For the NBA, I imposed another arguably arbitrary standard: I decided that we’d look only at the jersey and shorts. We wouldn’t heabands, socks, or sneakers, all of which seem to have become more like uniquipment, rather than true uniform elements.
With that standard in mind, Warren found six NBA uniforms that don’t include any white: the Hawks’ road and alternate designs (for those two, neon basically stands in for white); the Cavs’ three alternates; and the Pacers’ Hickory throwbacks (if you can’t see the slideshow below, click here):
For MLB, I decided not to count sanitary socks, since most players no longer wear stirrups (and baseball hosiery in general now falls into the uniquipment category. But I decided that we would count sleeve patches — they’re part of the jersey design, after all — and it turns out that a lot of MLB teams have white-inclusive patches. For example, I initially thought the Mets’ road uniform is white-free — but I forgot about the sleeve patch. To my mind, that counts.
With those ground rules in place, Warren found only two white-free MLB uniforms — the Giants’ black alternates and orange alternates (it doesn’t really matter whether they wear these jerseys at home or on the road, because the Giants’ home pants are cream, not white):
So out of the Big Four pro leagues, which cumulatively have 122 teams and something like 400 home, road, and alternate uniforms (I’ve never done an exact count — would anyone like to tackle that one?), Warren and I found at a total of 13 white-free designs. Did we miss anything?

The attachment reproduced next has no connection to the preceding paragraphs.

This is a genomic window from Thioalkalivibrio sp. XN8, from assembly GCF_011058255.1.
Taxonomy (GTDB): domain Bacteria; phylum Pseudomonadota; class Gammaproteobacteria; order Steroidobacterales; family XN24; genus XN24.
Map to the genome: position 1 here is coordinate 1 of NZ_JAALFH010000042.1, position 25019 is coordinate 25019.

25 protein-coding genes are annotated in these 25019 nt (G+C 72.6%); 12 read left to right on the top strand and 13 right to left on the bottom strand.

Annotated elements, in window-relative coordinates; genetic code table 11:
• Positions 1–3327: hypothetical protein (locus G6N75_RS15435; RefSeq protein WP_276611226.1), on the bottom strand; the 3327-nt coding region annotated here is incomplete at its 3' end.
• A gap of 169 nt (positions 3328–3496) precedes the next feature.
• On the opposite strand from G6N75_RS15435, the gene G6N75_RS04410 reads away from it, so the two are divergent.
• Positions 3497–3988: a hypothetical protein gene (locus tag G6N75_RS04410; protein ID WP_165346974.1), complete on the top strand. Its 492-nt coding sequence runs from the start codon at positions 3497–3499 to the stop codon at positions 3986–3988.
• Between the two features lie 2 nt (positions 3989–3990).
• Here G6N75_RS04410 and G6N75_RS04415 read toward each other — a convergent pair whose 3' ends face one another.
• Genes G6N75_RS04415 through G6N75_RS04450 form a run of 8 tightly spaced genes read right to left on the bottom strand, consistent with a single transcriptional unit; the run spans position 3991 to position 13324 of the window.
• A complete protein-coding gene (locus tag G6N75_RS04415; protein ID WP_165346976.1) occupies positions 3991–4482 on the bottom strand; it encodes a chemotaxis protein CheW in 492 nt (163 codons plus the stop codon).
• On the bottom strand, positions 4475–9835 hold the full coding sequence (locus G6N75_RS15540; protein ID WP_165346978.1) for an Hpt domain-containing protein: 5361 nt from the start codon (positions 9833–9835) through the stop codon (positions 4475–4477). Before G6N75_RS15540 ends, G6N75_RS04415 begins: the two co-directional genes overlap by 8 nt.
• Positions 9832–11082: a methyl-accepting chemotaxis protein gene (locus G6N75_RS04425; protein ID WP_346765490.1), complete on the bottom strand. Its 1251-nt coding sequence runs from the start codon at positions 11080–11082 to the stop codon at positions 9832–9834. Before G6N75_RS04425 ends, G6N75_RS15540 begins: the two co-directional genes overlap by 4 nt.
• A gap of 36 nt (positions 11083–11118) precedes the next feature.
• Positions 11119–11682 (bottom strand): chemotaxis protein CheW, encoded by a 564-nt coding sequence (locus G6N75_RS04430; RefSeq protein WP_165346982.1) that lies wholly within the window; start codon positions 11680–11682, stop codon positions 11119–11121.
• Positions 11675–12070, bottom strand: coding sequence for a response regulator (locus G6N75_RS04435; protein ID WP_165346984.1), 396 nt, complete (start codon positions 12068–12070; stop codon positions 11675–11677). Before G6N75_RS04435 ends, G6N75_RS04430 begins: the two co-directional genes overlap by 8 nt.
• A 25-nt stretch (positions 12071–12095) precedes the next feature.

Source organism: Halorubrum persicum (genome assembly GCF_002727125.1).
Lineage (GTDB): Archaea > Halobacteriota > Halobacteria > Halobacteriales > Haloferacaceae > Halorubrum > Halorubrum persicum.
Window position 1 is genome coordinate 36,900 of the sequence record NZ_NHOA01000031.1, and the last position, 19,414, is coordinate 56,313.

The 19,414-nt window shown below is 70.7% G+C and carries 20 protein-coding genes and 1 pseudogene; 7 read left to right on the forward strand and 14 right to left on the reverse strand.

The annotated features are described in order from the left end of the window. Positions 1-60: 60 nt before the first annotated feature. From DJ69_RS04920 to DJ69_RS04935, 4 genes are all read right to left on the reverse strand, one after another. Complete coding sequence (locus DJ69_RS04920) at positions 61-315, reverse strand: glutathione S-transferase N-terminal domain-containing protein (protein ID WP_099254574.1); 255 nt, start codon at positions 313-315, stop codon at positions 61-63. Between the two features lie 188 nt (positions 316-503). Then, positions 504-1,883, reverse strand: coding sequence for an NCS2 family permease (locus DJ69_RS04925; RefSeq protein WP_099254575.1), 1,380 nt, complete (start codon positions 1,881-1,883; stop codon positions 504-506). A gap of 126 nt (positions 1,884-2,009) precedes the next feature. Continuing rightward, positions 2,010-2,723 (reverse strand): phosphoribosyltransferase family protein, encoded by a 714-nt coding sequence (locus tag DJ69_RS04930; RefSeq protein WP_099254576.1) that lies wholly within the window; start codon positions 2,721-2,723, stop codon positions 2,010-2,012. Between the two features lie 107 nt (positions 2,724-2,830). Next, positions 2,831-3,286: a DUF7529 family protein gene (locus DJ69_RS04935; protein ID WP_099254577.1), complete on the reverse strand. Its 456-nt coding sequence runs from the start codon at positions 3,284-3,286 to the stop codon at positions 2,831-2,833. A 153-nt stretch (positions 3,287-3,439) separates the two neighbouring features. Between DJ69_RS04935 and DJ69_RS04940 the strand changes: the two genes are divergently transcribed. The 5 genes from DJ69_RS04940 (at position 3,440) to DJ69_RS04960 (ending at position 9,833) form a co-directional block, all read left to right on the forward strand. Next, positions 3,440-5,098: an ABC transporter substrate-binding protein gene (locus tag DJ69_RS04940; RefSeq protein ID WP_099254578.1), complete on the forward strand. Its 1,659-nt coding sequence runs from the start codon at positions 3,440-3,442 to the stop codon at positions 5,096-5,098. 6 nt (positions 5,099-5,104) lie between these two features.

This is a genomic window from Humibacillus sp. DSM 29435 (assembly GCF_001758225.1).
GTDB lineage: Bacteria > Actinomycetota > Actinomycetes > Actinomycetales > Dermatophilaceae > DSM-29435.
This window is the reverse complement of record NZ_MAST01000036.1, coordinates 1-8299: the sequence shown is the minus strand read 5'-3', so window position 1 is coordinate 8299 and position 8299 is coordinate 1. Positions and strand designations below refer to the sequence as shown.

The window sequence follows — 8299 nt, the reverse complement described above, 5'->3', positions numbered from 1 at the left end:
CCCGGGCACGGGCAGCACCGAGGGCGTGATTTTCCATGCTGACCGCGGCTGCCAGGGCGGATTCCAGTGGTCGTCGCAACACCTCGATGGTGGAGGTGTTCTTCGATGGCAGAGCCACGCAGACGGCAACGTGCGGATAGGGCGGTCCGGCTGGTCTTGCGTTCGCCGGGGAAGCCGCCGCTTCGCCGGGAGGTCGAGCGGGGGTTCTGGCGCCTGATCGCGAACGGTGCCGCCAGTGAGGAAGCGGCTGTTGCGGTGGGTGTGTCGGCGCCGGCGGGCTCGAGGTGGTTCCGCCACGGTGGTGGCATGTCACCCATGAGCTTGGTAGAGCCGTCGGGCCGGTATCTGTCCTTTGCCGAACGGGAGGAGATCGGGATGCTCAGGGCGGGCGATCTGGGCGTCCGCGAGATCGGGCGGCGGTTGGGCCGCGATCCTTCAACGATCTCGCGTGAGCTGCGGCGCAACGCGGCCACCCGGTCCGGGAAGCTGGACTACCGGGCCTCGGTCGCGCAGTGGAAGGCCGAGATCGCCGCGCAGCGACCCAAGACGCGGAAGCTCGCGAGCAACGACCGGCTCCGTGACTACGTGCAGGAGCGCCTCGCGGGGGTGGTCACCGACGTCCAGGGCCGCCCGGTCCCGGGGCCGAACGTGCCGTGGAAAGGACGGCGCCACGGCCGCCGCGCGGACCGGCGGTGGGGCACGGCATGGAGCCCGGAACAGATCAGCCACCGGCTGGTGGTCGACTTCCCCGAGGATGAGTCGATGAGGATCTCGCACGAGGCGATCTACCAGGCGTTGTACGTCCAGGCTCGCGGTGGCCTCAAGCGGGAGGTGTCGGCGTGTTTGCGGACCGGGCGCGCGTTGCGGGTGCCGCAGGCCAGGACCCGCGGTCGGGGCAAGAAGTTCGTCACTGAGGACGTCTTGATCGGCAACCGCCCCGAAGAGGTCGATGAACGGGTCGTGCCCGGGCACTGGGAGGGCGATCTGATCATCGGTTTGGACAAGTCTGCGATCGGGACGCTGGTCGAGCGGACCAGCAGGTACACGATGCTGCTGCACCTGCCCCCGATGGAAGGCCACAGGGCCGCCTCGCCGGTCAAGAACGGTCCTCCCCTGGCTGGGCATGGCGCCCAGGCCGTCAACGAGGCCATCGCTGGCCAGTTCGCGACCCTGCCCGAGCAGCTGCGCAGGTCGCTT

For the sake of argument, I wondered how many additional MLB teams would qualify as white-free if we didn’t count sleeve patches. By my count, another nine uniforms would then make the cut: Rays fauxbacks; Cleveland road; Mets road and blue road alternate; Pirates road; Diamondbacks road and teal-trimmed road alternate; and Giants home (which is cream, not white) and road. All of those uniforms are shown below (if you can’t see the slideshow, click here):
One thing I’ve learned from exploring this topic: White is really powerful. A little of it can go a long way — some outlining on the numbers, say, or a hairline stripe — but it makes all the surrounding colors look brighter and tends to make things “pop” a bit more. I think many of the white-free uniforms (or, in the case of the NFL Thursday designs, almost white-free) could have been improved with a touch of white here or there.
By Alex Hider
Baseball News: The A’s will be giving away a Bob Melvin bobblehead this year — and it appears they mistakenly included headspoon piping on the home jersey (from The Golden One). … Check out this incredible Cubs sweater from 1916 (from Phillip Santos). … Remember when the Padres almost moved to Washington in 1974? The controversy birthed this weird Willie McCovey card and a few others (from BSmile and SportsCollector).